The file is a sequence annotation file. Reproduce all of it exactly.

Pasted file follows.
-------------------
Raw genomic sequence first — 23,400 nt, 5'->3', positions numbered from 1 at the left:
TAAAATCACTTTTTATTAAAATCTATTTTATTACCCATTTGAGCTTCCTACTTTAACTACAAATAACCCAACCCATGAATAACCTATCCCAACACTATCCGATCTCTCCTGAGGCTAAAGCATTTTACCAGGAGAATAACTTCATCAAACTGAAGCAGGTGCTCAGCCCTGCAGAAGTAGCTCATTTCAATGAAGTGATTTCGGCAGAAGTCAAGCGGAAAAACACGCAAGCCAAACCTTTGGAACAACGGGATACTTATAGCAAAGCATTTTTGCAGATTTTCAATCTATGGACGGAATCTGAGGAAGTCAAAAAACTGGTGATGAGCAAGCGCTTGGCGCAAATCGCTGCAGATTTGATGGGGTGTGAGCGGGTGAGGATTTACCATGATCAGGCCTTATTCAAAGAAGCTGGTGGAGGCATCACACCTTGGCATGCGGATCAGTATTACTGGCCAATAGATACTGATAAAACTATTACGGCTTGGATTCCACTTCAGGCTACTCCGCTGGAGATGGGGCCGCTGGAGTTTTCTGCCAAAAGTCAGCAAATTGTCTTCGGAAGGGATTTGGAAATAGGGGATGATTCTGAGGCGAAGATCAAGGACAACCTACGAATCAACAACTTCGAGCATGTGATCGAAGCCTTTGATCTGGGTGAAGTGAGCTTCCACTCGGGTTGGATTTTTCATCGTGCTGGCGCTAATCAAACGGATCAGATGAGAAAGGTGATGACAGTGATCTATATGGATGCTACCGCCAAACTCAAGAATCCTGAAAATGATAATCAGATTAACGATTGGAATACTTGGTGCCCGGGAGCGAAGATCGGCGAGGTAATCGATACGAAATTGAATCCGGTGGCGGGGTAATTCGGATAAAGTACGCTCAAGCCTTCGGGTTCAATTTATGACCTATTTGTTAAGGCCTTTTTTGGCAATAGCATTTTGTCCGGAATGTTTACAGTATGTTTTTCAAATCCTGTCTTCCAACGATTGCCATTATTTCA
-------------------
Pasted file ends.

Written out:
Raw genomic sequence first — 23,400 nt, 5'->3', positions numbered from 1 at the left:
TAAAATCACTTTTTATTAAAATCTATTTTATTACCCATTTGAGCTTCCTACTTTAACTACAAATAACCCAACCCATGAATAACCTATCCCAACACTATCCGATCTCTCCTGAGGCTAAAGCATTTTACCAGGAGAATAACTTCATCAAACTGAAGCAGGTGCTCAGCCCTGCAGAAGTAGCTCATTTCAATGAAGTGATTTCGGCAGAAGTCAAGCGGAAAAACACGCAAGCCAAACCTTTGGAACAACGGGATACTTATAGCAAAGCATTTTTGCAGATTTTCAATCTATGGACGGAATCTGAGGAAGTCAAAAAACTGGTGATGAGCAAGCGCTTGGCGCAAATCGCTGCAGATTTGATGGGGTGTGAGCGGGTGAGGATTTACCATGATCAGGCCTTATTCAAAGAAGCTGGTGGAGGCATCACACCTTGGCATGCGGATCAGTATTACTGGCCAATAGATACTGATAAAACTATTACGGCTTGGATTCCACTTCAGGCTACTCCGCTGGAGATGGGGCCGCTGGAGTTTTCTGCCAAAAGTCAGCAAATTGTCTTCGGAAGGGATTTGGAAATAGGGGATGATTCTGAGGCGAAGATCAAGGACAACCTACGAATCAACAACTTCGAGCATGTGATCGAAGCCTTTGATCTGGGTGAAGTGAGCTTCCACTCGGGTTGGATTTTTCATCGTGCTGGCGCTAATCAAACGGATCAGATGAGAAAGGTGATGACAGTGATCTATATGGATGCTACCGCCAAACTCAAGAATCCTGAAAATGATAATCAGATTAACGATTGGAATACTTGGTGCCCGGGAGCGAAGATCGGCGAGGTAATCGATACGAAATTGAATCCGGTGGCGGGGTAATTCGGATAAAGTACGCTCAAGCCTTCGGGTTCAATTTATGACCTATTTGTTAAGGCCTTTTTTGGCAATAGCATTTTGTCCGGAATGTTTACAGTATGTTTTTCAAATCCTGTCTTCCAACGATTGCCATTATTTCA